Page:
Adrian Mourby

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The borderland between Scotland and England takes in Hadrian's Wall, the fortified city of Newcastle Upon Tyne and many well-defended manor houses. This was for centuries a ‘No Man's Land', open, wild and dangerous as armies campaigned and raiders made off with cattle. In Queen Victoria's time Scotland became fashionable and many of these fierce-looking Border houses took on a more welcoming aspect. Today the vast empty spaces between Tyneside and Edinburgh make this a beautiful place to tour by car and the warm hospitality at hotels created out of old castles, abbeys and coaching inns makes another good reason to visit.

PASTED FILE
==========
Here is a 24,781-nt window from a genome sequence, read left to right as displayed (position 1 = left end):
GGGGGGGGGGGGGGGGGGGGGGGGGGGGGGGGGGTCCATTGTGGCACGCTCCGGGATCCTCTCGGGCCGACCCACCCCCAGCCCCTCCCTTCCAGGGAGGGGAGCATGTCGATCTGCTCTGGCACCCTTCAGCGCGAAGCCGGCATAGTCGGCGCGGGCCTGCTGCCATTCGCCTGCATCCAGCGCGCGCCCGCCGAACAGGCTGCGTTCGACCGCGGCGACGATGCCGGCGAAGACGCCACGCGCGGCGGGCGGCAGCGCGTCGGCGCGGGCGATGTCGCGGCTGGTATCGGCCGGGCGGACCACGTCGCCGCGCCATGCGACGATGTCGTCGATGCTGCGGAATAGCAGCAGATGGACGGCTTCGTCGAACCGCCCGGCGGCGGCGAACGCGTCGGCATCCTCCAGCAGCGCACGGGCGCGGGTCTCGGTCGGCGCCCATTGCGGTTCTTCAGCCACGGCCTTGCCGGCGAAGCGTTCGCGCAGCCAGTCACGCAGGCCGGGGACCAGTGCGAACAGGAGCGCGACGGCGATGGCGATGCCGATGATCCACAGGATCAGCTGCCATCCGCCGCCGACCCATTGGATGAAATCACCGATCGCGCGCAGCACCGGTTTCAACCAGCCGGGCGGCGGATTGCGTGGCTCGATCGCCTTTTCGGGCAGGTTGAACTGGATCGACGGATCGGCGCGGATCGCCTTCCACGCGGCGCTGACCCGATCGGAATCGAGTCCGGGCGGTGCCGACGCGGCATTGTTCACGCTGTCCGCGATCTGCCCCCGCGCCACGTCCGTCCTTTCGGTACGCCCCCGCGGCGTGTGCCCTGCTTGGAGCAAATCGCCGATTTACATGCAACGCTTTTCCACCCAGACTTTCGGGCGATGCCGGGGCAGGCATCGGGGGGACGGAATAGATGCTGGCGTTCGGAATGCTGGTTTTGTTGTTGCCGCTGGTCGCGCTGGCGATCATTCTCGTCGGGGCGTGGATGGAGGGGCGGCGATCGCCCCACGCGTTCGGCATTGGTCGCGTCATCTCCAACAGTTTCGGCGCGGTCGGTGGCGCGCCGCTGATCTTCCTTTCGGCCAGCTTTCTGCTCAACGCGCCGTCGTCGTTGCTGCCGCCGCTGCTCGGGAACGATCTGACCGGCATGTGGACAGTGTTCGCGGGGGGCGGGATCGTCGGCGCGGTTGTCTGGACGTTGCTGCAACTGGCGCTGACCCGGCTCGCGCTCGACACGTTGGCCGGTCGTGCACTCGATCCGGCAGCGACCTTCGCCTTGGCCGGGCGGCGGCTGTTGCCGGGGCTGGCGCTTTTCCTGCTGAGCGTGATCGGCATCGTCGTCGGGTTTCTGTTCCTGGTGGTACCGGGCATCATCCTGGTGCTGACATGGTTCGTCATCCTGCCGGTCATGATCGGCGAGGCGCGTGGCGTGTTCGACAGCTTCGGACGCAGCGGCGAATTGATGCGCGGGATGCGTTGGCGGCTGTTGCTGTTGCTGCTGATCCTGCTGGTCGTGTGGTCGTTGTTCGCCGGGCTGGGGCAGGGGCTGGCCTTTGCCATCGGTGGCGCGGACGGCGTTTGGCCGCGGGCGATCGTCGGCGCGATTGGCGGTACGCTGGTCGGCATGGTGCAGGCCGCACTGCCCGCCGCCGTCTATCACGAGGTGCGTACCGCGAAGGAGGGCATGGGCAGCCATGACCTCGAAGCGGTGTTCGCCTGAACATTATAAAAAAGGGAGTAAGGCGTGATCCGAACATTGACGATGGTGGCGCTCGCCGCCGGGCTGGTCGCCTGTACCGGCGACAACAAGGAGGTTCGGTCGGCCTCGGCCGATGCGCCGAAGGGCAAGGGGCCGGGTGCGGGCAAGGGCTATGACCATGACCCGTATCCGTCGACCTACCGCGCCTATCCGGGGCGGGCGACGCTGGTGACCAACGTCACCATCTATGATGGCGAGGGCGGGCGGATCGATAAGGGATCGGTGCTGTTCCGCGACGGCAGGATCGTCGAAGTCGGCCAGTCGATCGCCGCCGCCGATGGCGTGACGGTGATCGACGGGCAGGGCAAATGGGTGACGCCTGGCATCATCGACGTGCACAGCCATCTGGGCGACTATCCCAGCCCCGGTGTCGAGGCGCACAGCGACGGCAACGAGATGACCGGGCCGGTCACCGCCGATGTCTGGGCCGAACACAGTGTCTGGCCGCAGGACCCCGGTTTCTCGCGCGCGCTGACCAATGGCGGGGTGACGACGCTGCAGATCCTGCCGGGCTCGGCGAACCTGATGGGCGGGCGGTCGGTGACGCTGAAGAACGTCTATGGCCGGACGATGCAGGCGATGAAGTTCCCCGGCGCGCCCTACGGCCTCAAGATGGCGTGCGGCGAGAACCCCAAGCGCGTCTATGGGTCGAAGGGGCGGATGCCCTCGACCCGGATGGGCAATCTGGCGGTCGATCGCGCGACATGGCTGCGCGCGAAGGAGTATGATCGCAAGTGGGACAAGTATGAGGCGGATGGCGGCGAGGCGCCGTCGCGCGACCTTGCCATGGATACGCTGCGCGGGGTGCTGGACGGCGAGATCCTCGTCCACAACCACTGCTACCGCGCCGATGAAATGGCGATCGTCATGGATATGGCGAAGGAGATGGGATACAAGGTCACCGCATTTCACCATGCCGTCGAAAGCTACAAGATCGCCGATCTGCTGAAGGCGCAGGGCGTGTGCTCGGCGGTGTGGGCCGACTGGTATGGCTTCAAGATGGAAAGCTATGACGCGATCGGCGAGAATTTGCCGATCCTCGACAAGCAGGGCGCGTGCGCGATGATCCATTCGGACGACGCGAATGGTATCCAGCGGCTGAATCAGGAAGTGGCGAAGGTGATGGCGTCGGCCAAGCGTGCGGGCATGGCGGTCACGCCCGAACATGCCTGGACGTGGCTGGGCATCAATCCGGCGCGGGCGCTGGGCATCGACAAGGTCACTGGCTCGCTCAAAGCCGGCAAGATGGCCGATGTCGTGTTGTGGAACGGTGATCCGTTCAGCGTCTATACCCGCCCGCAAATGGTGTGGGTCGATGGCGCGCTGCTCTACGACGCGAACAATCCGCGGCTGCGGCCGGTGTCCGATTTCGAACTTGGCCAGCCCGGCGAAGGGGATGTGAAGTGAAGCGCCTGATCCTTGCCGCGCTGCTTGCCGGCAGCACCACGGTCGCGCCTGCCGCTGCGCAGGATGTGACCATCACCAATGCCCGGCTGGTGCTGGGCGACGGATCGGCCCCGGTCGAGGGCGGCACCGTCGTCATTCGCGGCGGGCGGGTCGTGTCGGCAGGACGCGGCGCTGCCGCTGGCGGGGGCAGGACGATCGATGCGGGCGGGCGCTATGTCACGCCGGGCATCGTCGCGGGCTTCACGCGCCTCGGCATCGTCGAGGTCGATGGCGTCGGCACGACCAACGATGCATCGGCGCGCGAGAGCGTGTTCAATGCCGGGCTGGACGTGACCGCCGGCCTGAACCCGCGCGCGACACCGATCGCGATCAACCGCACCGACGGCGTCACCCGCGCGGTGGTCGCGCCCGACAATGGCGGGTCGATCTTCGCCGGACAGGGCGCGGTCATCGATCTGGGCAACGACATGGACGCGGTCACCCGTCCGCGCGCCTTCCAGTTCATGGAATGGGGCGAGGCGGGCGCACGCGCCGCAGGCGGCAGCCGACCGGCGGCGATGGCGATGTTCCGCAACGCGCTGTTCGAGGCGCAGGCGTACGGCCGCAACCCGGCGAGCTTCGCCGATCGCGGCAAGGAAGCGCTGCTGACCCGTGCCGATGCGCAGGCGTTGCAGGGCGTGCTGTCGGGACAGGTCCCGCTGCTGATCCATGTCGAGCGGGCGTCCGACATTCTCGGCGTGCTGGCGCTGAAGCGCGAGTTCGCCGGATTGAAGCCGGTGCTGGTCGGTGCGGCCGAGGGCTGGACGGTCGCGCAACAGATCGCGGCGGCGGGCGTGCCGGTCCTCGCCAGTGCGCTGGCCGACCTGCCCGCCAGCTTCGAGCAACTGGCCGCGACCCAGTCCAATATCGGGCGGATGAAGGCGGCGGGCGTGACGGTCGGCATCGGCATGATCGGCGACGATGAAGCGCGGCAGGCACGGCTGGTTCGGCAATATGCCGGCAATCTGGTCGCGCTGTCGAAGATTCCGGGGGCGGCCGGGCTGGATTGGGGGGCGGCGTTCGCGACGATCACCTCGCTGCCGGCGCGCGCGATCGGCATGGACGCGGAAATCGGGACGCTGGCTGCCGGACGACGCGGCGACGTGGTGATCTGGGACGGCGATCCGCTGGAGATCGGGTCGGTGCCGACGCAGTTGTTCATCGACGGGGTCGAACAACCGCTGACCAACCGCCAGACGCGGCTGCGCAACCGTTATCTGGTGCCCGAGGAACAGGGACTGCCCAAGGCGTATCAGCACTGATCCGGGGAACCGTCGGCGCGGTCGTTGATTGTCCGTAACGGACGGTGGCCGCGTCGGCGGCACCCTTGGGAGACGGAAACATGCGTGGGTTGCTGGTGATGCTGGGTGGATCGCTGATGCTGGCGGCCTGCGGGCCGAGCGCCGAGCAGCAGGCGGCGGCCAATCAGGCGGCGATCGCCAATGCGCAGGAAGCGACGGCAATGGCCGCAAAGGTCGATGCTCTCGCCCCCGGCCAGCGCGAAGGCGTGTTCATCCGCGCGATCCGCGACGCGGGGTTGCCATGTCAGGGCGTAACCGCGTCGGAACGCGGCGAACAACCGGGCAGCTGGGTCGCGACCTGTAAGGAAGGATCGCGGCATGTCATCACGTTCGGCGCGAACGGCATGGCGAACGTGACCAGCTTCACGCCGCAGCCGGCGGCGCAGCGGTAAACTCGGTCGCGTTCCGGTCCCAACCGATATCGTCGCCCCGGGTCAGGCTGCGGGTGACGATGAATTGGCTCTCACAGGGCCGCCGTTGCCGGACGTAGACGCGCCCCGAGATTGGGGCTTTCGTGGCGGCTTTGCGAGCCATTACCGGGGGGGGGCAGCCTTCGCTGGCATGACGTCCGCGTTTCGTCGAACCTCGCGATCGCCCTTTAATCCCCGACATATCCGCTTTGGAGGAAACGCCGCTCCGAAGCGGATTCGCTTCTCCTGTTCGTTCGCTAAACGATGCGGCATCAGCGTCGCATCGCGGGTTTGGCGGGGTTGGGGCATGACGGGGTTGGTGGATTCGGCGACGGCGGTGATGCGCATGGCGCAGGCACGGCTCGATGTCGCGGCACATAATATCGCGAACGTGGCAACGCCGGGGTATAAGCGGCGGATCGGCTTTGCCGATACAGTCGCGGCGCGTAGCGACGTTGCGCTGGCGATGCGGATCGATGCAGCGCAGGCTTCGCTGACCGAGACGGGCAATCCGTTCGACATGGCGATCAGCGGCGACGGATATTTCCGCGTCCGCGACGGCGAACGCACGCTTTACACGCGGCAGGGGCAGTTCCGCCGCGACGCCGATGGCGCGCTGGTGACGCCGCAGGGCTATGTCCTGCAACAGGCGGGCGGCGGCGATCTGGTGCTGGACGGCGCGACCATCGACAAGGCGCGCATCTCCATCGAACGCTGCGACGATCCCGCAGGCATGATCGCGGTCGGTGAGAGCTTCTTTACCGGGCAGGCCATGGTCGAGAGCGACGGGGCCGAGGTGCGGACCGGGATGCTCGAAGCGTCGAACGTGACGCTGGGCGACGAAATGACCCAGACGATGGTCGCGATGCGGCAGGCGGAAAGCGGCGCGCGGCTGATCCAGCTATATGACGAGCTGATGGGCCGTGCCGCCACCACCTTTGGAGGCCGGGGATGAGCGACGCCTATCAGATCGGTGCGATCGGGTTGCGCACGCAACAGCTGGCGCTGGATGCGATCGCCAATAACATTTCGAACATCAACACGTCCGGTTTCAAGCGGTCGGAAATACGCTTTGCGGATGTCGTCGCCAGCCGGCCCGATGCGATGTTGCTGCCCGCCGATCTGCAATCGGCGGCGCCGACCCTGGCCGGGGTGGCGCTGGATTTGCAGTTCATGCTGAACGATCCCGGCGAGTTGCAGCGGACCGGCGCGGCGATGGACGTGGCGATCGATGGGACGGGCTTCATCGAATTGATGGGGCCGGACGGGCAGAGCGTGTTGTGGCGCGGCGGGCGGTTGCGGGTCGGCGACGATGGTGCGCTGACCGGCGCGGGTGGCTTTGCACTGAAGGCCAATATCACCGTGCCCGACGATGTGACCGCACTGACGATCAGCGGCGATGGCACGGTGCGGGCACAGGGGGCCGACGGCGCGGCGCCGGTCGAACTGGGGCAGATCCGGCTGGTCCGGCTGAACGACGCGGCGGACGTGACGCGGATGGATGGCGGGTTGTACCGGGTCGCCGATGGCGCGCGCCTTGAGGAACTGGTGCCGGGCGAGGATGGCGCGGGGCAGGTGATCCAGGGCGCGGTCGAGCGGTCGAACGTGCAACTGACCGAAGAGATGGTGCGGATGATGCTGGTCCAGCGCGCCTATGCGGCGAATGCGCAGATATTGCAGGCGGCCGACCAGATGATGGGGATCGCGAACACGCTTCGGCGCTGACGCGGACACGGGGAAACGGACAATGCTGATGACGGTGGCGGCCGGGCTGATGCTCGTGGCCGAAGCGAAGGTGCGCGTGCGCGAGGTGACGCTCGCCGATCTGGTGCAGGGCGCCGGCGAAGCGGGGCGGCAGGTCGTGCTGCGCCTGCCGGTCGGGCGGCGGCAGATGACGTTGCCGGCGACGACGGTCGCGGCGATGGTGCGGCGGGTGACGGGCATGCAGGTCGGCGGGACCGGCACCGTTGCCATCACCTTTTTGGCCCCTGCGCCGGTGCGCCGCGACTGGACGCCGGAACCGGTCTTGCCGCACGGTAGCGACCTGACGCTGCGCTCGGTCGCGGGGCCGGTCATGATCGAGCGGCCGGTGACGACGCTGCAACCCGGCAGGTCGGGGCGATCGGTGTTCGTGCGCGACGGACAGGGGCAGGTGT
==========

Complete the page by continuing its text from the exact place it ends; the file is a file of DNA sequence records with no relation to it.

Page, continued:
Cally Palace Hotel

James Murray of Broughton was grandson of the fifth Earl of Galloway. In 1751 he inherited the family estate near Dumfries and while on his Grand Tour in Italy met the young architect Robert Mylne, from whom he commissioned a Palladian-style mansion. Cally House was complete by 1763. A huge portico was added by Murray's grandson during a neoclassical facelift in the 1830s. In 1934 the Murray family sold up and Cally became a hotel.

Cringletie House

In 1666 the Scots baron, Sir Alexander Murray built the first Cringletie House as a home for his younger son. That was demolished in 1861 by James Wolfe Murray who employed the Scottish architect David Bryce to design him a new home in the fashionable Scottish Baronial style. As it clear at Cringeltie, Bryce liked to put small Gothic corner towers on the top of his buildings.